I was poking around on Orson Scott Card's website recently and came across an archive of essays on writing called "Uncle Orson's Writing Class."
Despite categorizing many of my posts as ‘educational content,’ I rarely set out to teach you something in a rigorous fashion; instead, I am usually attempting to explicate a specific concept or idea, without providing full context or progressing through an entire topic.
Origins of Language Article
This is just a quick post to share an article across which I recently came. It was published in the Wall Street Journal, and since we often discuss linguistics in our posts it seemed worth sharing.
Seeing the Light, Seeing the Lightning
There are certain principles that I have found underpin an astonishing number of our modern systems, and gaining a thorough understanding of a principle like that can enable you to understand or surmise how so many different things work. One of those, which is what we will be discussing today, is the photoelectric effect. It seems like at least once a week I come across some new piece of technology that leverages the photoelectric effect in a completely new or different way, and increasingly I marvel at how such a relatively simple principle underpins so much of our modern world. So let's talk about the photoelectric effect.
Don't worry: this isn't a post in which I rant about the good ol' days, and how the whole world's just about falling apart in this dilapidated modern age (although maybe I should write one, if I can pop off phrases like "dilapidated modern age"). No, this post is about education, and specifically memorization. I don't know about you, but I hated rote memorization in school, and I still do. Give me papers to read on Heisenberg's Uncertainty Principle or ask me to be able to explain how a Hall Effect Thruster works and I'll happily dive right in, but ask me to memorize the technical parameters of an aircraft that I'll always be able to simply look up if I need them and there will ensue great wailing and gnashing of teeth. Maybe I'm exaggerating a little, but the point is that I am not, and never have been, fond of rote memorization.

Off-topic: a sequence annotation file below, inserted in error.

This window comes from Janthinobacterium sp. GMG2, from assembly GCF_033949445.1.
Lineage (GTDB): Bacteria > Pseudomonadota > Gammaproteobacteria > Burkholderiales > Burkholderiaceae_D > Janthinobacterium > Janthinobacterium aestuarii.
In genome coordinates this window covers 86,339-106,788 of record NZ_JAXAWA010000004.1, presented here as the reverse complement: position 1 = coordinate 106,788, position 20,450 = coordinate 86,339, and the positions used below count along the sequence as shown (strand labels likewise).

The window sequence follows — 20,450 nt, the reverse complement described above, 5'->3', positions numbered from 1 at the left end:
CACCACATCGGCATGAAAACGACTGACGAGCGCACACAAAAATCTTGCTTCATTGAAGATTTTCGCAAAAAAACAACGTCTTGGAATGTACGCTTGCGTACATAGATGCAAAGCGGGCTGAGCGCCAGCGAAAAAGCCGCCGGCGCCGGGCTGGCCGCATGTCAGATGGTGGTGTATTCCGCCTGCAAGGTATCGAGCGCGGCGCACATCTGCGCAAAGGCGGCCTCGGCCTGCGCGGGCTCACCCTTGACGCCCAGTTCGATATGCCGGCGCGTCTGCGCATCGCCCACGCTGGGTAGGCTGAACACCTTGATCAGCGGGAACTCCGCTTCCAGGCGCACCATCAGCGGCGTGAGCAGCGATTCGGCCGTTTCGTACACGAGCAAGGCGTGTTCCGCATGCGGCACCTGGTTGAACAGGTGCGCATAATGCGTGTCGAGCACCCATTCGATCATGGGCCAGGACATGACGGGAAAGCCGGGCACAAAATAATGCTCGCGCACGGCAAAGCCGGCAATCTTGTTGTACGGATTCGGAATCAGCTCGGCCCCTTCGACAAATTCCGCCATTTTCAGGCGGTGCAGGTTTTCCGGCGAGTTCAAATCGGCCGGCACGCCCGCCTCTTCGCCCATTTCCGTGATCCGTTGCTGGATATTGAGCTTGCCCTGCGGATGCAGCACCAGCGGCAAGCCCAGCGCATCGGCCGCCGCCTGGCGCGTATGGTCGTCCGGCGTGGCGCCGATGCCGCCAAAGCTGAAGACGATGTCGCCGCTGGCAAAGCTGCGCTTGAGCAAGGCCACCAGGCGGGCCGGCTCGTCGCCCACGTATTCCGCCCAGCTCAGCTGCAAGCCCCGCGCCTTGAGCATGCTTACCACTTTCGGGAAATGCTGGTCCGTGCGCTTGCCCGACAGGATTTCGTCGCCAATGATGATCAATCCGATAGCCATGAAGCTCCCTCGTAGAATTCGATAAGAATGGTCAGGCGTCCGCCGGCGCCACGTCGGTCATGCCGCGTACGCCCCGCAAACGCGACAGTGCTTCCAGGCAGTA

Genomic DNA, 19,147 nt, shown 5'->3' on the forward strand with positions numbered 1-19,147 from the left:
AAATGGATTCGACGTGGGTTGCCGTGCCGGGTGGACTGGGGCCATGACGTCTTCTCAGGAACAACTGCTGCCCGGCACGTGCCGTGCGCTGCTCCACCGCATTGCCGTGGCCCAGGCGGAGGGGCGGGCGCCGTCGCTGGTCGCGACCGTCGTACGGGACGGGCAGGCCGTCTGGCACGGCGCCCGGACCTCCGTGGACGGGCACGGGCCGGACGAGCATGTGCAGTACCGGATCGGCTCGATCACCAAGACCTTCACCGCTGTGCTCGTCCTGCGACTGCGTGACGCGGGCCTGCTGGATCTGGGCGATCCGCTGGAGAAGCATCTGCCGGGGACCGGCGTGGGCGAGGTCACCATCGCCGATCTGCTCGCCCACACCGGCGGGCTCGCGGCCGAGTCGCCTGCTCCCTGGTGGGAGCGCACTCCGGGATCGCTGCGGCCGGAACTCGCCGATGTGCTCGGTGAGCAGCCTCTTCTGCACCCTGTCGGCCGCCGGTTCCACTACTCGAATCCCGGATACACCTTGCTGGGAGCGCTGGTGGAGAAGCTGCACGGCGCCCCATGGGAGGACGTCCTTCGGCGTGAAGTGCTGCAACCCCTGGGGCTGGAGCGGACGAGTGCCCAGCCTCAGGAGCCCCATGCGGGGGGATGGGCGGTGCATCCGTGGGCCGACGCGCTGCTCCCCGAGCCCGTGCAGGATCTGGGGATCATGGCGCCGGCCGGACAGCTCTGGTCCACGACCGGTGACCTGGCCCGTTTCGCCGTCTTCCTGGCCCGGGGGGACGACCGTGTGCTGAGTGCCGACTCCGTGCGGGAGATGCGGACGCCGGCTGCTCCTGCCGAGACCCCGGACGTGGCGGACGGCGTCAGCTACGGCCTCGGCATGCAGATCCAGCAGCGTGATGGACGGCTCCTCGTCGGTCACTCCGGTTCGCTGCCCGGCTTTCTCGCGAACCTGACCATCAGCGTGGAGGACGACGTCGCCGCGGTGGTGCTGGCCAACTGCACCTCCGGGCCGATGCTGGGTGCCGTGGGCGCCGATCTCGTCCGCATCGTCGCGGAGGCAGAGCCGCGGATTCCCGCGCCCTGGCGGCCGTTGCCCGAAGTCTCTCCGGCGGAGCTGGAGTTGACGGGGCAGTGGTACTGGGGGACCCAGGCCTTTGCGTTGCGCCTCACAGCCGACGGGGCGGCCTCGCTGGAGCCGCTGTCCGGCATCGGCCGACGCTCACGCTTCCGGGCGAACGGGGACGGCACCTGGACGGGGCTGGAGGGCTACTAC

Quantum Computing as a Service
A while back now we posted about 5G technology as part of our efforts to develop educational content here on the site. This post about quantum computing technology and some of the ways in which we can anticipate it being implemented is in the same vein; quantum computing has been increasingly touted as another sort of “miracle” technology about which we hear a great deal of hype, but without a lot of insight into the details. This post will hopefully rectify that a little.
As I was writing several of the scenes in the later episodes of Blood Magic's first season, I was struggling to describe what, exactly, Prime Wezzix and Borivat do all day. Specifically, I had a discussion in episode eight about Merolate's budget. As I was writing it, I was trying to make it realistic, but I found myself wondering what a budget for a nation-state at a level roughly comparable to Italy in the thirteenth or fourteenth century might reasonably include.
Strength: Toughness Versus Hardness
This post is primarily intended as an educational one, to discuss some of the terminology and thought-processes involved in materials science, but it was inspired by world-building considerations. As you may recall, if you've been following along with what I've been reading (and my regular book reviews), I recently read a book called The Substance of Civilization, which detailed how the materials to which our species has had access have shaped the course of cultural evolution over the past ten thousand years. It prompted me to think in more detail about choice of materials and construction techniques in world-building.
The Substance of Civilization Review
In my mind, one of the most significant drawbacks of the modern education system is its tendency to silo or stovepipe ideas and topics. Yet as I learned in The Substance of Civilization, it was partially the work of Flemish artists that led to the invention of the movable type printing press...
Exceptionalism: It’s Always Dangerous, Except This Time
We've mentioned logical fallacies on the site before. It turns out that the human brain is not the most reliable machine, at least when it comes to being rational/logical. After all, our brains evolved to help us find better food sources and communicate about the dangers (and discomforts) of eating poison ivy or being attacked by saber-toothed tigers, not to help us analyze the finer points of morality or the inner workings of the cosmos. Functionally, they are just constructions of chemical and electrical signals that react to various stimuli.